International probe into Kashmir violence crucial, says UN rights chief
UNITED NATIONS: Amid continuing unrest in Kashmir, the UN Human Rights chief has said it is crucial that an independent, impartial and international mission be given free access to Indian as well as Pakistan-administered Kashmir to assess the situation on both sides of the border.
"I believe an independent, impartial and international mission is now needed crucially and that it should be given free and complete access to establish an objective assessment of the claims made by the two (Indian and Pakistani) sides," UN human rights chief Zeid Raad al-Hussein told the Geneva-based Human Rights Council on Tuesday.
"We had previously received reports, and still continue to do so, claiming the Indian authorities had used force excessively against the civilian population under its administration. We furthermore received conflicting narratives from the two sides as to the cause for the confrontations and the reported large numbers of people killed and wounded," he said.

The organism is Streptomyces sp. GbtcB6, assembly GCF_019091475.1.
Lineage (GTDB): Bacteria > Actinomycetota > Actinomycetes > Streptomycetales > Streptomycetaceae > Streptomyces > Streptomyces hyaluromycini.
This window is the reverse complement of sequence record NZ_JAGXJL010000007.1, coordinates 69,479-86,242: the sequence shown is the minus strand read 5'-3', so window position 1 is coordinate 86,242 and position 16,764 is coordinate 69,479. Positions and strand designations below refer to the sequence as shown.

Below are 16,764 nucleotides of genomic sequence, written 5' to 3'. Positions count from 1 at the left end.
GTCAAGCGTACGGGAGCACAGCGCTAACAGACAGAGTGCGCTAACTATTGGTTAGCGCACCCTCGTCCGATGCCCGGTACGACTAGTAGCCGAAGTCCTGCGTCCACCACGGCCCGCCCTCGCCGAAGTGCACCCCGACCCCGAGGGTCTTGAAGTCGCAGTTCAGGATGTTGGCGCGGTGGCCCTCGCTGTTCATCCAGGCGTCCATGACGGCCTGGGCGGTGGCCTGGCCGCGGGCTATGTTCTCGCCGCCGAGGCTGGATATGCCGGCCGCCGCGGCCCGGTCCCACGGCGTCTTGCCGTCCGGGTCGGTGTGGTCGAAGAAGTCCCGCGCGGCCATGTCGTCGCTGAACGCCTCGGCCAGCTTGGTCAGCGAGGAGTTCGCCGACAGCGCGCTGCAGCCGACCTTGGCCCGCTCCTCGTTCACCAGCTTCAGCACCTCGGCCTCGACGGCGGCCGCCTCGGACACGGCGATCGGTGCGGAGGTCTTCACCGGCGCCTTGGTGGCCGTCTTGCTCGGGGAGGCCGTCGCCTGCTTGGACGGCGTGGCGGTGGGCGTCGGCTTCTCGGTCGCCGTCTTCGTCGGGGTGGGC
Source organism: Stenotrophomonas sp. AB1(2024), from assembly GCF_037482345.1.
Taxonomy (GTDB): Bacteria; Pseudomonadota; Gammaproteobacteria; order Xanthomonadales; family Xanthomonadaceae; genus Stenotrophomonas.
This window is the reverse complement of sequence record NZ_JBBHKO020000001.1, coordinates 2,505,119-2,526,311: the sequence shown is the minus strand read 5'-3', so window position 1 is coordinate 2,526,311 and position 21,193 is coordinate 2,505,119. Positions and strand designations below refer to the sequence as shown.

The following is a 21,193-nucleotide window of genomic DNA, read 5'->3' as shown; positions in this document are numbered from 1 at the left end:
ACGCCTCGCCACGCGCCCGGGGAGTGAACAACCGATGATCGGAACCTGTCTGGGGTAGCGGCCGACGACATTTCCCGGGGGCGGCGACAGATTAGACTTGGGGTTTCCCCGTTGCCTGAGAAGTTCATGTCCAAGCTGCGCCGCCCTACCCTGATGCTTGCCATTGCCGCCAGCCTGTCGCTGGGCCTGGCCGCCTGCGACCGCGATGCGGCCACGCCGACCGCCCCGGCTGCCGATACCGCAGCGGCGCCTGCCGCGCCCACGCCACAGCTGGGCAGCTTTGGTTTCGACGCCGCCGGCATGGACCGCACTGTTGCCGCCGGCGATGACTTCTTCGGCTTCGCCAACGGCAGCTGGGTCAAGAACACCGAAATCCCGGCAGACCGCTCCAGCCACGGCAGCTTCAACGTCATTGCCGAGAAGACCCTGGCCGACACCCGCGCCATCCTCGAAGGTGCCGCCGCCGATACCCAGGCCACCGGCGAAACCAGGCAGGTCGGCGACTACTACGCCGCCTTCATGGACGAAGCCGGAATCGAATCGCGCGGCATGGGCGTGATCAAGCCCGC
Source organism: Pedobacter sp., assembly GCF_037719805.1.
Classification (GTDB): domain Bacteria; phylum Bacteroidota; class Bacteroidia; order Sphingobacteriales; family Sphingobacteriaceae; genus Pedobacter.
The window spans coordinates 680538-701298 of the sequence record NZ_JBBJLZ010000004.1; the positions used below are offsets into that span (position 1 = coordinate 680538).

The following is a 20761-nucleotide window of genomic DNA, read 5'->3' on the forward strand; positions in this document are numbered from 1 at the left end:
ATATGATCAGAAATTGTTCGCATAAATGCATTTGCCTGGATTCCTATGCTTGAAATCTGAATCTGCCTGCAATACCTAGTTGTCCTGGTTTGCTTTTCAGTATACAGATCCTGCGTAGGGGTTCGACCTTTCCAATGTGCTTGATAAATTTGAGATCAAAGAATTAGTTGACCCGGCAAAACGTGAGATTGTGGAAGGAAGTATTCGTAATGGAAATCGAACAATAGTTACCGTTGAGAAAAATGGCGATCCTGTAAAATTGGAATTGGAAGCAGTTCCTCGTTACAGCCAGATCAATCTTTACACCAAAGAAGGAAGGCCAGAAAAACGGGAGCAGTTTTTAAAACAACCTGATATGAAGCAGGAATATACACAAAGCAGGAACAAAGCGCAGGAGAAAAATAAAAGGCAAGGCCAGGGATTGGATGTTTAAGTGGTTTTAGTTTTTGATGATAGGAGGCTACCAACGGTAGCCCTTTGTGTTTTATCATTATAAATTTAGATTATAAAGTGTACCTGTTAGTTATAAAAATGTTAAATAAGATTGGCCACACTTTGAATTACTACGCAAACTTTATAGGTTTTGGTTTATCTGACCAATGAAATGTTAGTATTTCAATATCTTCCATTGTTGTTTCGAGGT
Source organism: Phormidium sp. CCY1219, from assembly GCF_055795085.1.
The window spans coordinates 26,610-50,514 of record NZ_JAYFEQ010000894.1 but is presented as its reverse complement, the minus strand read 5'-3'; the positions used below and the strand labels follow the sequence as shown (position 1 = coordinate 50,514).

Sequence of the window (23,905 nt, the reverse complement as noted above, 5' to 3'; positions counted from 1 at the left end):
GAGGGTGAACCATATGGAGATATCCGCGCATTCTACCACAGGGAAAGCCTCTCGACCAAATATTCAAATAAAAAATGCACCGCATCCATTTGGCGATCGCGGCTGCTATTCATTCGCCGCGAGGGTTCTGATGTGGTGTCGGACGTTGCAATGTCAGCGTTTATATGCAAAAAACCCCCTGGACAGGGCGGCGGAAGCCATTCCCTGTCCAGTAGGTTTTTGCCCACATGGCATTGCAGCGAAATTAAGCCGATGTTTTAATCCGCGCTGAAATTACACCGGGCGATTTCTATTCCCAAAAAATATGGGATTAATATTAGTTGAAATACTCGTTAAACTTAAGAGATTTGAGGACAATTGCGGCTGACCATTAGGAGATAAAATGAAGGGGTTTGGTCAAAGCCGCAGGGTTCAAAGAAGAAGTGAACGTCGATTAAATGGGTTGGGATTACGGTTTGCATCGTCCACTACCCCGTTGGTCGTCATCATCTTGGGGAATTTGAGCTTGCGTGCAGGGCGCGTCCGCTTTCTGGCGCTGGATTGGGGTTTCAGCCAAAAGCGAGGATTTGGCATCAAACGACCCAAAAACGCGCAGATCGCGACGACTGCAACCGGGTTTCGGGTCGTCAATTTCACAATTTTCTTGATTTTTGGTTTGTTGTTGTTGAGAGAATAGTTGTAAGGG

Al-Hussein told the 33rd session of the Human Rights Council that two months ago, he requested the Indian and Pakistani government to invite his teams to visit the Kashmir valley and Pakistan-administered Kashmir to assess the situation, but has yet to receive a response from New Delhi.
The Pakistani side on September 9 formally invited a UN human rights team to visit the Pakistani side, but in tandem with a mission to the Indian side, al-Hussein said.
"I have yet to receive a formal letter from the Government of India. I therefore request here and publicly, from the two Governments, access that is unconditional to both sides of the line of control," he added.
His remarks come as the Kashmir Valley has been on edge from past more than two months in which at least 85 people have been killed and over 11,500 injured in clashes with security forces.